“It should be all sectors exercising the same amount of transparency. It's entirely ironic that the government is adding red tape and regulations in the charitable sector, when they're slashing it for the resource sector. What's good for the goose should be good for the gander. I don't see that in the government's approach to the corporate sector versus the charitable sector,” he said.
In response to Senate questions about foreign money flowing into Canada through multinationals, investors and oil companies, Conservative Senator Dennis Glen Patterson denied that it had anything to do with the current debate.
“The subject of this inquiry is the interference of foreign foundations in Canada's domestic affairs and their abuse of Canada's existing CRA charitable status,” said Patterson.
“Perhaps there are other areas that should be examined in other inquiries…However, this is about charities and the full transparency that is needed but lacking at the moment,” he said.
Implications for the charitable sector
Senator Ruth’s concerns about the inquiry reflect some of the deeper tensions felt throughout the charitable sector right now, as new rules threaten to limit the resources and activities of organizations working for all causes—not just the environmental movement. She emphasized that in this discussion, it’s critical to remember the vital role that charities and nongovernmental organizations (NGOs) play in Canadian democracy.
“NGOs make important contributions to the democratic process,” Ruth explained.
“[For instance], facilitating the aggregation and articulation of citizens’ concerns, providing channels through which the government can convey information to the attentive public, providing expertise and experience that can assist government officials in reaching more informed decisions, and playing important roles in program delivery, which saves the government money. Thus NGOs, as a category of actors, make important contributions that are useful not only to their members but also to the democratic process.”
Combined with rhetorical attacks on environmental groups, the government’s plans to monitor and restrict charitable work have been described by opponents as an affront to democracy. And some say it’s not just the environmentalists who will pay the price.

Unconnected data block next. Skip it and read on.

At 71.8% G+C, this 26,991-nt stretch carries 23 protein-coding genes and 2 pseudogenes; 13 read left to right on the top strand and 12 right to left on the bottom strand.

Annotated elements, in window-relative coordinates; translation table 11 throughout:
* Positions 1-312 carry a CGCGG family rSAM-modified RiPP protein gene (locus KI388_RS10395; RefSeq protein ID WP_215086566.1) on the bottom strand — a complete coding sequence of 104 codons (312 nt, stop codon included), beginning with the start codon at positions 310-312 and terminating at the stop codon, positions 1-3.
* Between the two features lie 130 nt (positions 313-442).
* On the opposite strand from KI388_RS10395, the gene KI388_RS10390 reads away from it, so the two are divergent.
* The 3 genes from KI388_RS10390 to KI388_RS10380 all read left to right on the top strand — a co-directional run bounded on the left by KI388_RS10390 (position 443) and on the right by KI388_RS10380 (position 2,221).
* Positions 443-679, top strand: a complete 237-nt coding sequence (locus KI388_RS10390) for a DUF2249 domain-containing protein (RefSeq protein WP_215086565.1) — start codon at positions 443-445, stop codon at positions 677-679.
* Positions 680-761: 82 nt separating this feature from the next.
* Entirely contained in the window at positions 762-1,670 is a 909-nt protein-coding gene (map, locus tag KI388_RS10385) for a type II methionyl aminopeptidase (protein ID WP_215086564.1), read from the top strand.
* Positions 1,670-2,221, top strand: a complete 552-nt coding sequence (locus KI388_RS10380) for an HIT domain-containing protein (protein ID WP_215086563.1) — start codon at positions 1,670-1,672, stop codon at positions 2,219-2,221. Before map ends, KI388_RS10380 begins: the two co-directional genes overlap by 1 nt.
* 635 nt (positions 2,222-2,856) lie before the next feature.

In a previous interview before the budget announcement, David Suzuki Foundation CEO Peter Robinson suggested that proposed legislation changes could have broader implications on the charitable sector as a whole.
“I can’t answer for other charities, although I do know, because I’ve spoken with the umbrella group Imagine Canada, that of course a number of charities are worried about this,” said Robinson.
“They’re actually calling for ways to limit international or philanthropic funding from outside of Canada to come to environmental groups. And the difficulty with that is that the bulk of charitable funding flowing into Canada from foundations and others, three quarters of it actually goes to health and education. So because it’s virtually impossible to set in law that this section of the charitable sector can get it, but this can’t, you have to understand that the charitable sector at large is concerned about where this might go.”
Both Imagine Canada and Tides Canada have raised the point that requiring increased financial reporting from charities will add administrative costs. But these two well-respected groups say they welcome the push for more disclosure and transparency, and stand by the charitable work they are doing across the country.